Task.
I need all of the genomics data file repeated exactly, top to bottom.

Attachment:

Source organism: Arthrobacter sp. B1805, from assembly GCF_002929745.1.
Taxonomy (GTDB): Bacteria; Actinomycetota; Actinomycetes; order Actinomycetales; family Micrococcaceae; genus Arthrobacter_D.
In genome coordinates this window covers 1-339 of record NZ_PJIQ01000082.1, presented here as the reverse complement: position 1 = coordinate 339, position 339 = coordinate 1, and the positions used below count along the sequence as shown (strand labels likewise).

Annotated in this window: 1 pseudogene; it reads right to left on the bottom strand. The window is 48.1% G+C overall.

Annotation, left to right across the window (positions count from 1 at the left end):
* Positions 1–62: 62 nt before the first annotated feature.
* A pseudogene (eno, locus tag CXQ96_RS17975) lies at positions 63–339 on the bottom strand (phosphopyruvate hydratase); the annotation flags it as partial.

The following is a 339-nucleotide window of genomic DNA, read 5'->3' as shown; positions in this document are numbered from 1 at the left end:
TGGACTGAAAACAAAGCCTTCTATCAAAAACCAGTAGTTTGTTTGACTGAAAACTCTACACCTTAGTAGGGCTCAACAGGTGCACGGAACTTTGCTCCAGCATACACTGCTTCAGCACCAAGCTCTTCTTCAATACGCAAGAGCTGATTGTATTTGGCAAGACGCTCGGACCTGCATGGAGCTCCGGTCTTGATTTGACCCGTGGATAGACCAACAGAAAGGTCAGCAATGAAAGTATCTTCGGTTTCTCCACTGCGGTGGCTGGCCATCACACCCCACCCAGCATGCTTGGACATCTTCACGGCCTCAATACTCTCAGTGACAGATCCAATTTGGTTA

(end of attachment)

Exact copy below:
Source organism: Arthrobacter sp. B1805, from assembly GCF_002929745.1.
Taxonomy (GTDB): Bacteria; Actinomycetota; Actinomycetes; order Actinomycetales; family Micrococcaceae; genus Arthrobacter_D.
In genome coordinates this window covers 1-339 of record NZ_PJIQ01000082.1, presented here as the reverse complement: position 1 = coordinate 339, position 339 = coordinate 1, and the positions used below count along the sequence as shown (strand labels likewise).

Annotated in this window: 1 pseudogene; it reads right to left on the bottom strand. The window is 48.1% G+C overall.

Annotation, left to right across the window (positions count from 1 at the left end):
* Positions 1–62: 62 nt before the first annotated feature.
* A pseudogene (eno, locus tag CXQ96_RS17975) lies at positions 63–339 on the bottom strand (phosphopyruvate hydratase); the annotation flags it as partial.

The following is a 339-nucleotide window of genomic DNA, read 5'->3' as shown; positions in this document are numbered from 1 at the left end:
TGGACTGAAAACAAAGCCTTCTATCAAAAACCAGTAGTTTGTTTGACTGAAAACTCTACACCTTAGTAGGGCTCAACAGGTGCACGGAACTTTGCTCCAGCATACACTGCTTCAGCACCAAGCTCTTCTTCAATACGCAAGAGCTGATTGTATTTGGCAAGACGCTCGGACCTGCATGGAGCTCCGGTCTTGATTTGACCCGTGGATAGACCAACAGAAAGGTCAGCAATGAAAGTATCTTCGGTTTCTCCACTGCGGTGGCTGGCCATCACACCCCACCCAGCATGCTTGGACATCTTCACGGCCTCAATACTCTCAGTGACAGATCCAATTTGGTTA